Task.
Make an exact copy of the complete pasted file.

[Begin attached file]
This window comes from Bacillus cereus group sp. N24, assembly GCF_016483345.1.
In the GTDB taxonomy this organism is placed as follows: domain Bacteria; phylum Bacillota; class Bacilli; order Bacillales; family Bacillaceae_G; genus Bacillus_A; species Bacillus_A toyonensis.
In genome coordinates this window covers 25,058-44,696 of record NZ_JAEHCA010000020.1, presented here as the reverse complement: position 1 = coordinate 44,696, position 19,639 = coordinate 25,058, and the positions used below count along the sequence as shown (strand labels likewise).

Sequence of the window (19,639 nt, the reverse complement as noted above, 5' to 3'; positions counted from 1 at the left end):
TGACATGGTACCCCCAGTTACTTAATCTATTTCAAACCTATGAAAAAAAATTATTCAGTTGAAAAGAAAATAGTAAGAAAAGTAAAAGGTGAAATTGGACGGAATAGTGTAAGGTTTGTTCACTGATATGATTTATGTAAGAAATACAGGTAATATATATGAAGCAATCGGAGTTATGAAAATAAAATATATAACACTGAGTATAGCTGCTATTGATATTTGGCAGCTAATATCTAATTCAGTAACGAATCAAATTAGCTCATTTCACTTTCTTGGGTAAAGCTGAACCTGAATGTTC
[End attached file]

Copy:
This window comes from Bacillus cereus group sp. N24, assembly GCF_016483345.1.
In the GTDB taxonomy this organism is placed as follows: domain Bacteria; phylum Bacillota; class Bacilli; order Bacillales; family Bacillaceae_G; genus Bacillus_A; species Bacillus_A toyonensis.
In genome coordinates this window covers 25,058-44,696 of record NZ_JAEHCA010000020.1, presented here as the reverse complement: position 1 = coordinate 44,696, position 19,639 = coordinate 25,058, and the positions used below count along the sequence as shown (strand labels likewise).

Sequence of the window (19,639 nt, the reverse complement as noted above, 5' to 3'; positions counted from 1 at the left end):
TGACATGGTACCCCCAGTTACTTAATCTATTTCAAACCTATGAAAAAAAATTATTCAGTTGAAAAGAAAATAGTAAGAAAAGTAAAAGGTGAAATTGGACGGAATAGTGTAAGGTTTGTTCACTGATATGATTTATGTAAGAAATACAGGTAATATATATGAAGCAATCGGAGTTATGAAAATAAAATATATAACACTGAGTATAGCTGCTATTGATATTTGGCAGCTAATATCTAATTCAGTAACGAATCAAATTAGCTCATTTCACTTTCTTGGGTAAAGCTGAACCTGAATGTTC